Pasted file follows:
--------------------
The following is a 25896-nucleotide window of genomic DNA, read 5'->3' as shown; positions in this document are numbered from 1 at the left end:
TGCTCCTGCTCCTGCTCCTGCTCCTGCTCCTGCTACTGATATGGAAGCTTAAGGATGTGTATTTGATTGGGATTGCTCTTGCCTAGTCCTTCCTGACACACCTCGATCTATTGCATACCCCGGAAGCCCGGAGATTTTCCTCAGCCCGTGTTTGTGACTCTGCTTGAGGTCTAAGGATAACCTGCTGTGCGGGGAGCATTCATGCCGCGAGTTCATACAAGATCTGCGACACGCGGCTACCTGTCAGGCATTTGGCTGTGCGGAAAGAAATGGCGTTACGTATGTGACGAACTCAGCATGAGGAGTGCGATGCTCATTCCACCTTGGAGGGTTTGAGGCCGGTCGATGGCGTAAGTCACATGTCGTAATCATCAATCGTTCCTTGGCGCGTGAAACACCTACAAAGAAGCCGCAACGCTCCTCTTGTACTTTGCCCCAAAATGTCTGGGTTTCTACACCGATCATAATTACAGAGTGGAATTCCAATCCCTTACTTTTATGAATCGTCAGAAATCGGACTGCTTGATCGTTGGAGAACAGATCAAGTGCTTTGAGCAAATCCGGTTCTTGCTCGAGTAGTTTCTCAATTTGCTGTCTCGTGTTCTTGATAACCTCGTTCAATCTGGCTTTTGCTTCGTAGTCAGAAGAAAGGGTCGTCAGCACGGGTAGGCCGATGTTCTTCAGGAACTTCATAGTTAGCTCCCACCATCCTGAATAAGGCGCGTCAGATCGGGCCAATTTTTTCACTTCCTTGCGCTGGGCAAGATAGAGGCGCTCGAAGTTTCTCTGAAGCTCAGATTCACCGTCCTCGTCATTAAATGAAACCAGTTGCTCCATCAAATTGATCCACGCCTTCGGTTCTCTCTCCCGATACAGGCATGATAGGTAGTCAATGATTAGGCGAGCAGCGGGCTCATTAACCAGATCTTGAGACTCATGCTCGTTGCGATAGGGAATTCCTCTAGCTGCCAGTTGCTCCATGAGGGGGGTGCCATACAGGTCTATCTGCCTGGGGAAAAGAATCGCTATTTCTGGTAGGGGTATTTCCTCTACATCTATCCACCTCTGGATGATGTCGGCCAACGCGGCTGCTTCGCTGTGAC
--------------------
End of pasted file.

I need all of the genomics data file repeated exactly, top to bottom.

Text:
The following is a 25896-nucleotide window of genomic DNA, read 5'->3' as shown; positions in this document are numbered from 1 at the left end:
TGCTCCTGCTCCTGCTCCTGCTCCTGCTCCTGCTACTGATATGGAAGCTTAAGGATGTGTATTTGATTGGGATTGCTCTTGCCTAGTCCTTCCTGACACACCTCGATCTATTGCATACCCCGGAAGCCCGGAGATTTTCCTCAGCCCGTGTTTGTGACTCTGCTTGAGGTCTAAGGATAACCTGCTGTGCGGGGAGCATTCATGCCGCGAGTTCATACAAGATCTGCGACACGCGGCTACCTGTCAGGCATTTGGCTGTGCGGAAAGAAATGGCGTTACGTATGTGACGAACTCAGCATGAGGAGTGCGATGCTCATTCCACCTTGGAGGGTTTGAGGCCGGTCGATGGCGTAAGTCACATGTCGTAATCATCAATCGTTCCTTGGCGCGTGAAACACCTACAAAGAAGCCGCAACGCTCCTCTTGTACTTTGCCCCAAAATGTCTGGGTTTCTACACCGATCATAATTACAGAGTGGAATTCCAATCCCTTACTTTTATGAATCGTCAGAAATCGGACTGCTTGATCGTTGGAGAACAGATCAAGTGCTTTGAGCAAATCCGGTTCTTGCTCGAGTAGTTTCTCAATTTGCTGTCTCGTGTTCTTGATAACCTCGTTCAATCTGGCTTTTGCTTCGTAGTCAGAAGAAAGGGTCGTCAGCACGGGTAGGCCGATGTTCTTCAGGAACTTCATAGTTAGCTCCCACCATCCTGAATAAGGCGCGTCAGATCGGGCCAATTTTTTCACTTCCTTGCGCTGGGCAAGATAGAGGCGCTCGAAGTTTCTCTGAAGCTCAGATTCACCGTCCTCGTCATTAAATGAAACCAGTTGCTCCATCAAATTGATCCACGCCTTCGGTTCTCTCTCCCGATACAGGCATGATAGGTAGTCAATGATTAGGCGAGCAGCGGGCTCATTAACCAGATCTTGAGACTCATGCTCGTTGCGATAGGGAATTCCTCTAGCTGCCAGTTGCTCCATGAGGGGGGTGCCATACAGGTCTATCTGCCTGGGGAAAAGAATCGCTATTTCTGGTAGGGGTATTTCCTCTACATCTATCCACCTCTGGATGATGTCGGCCAACGCGGCTGCTTCGCTGTGAC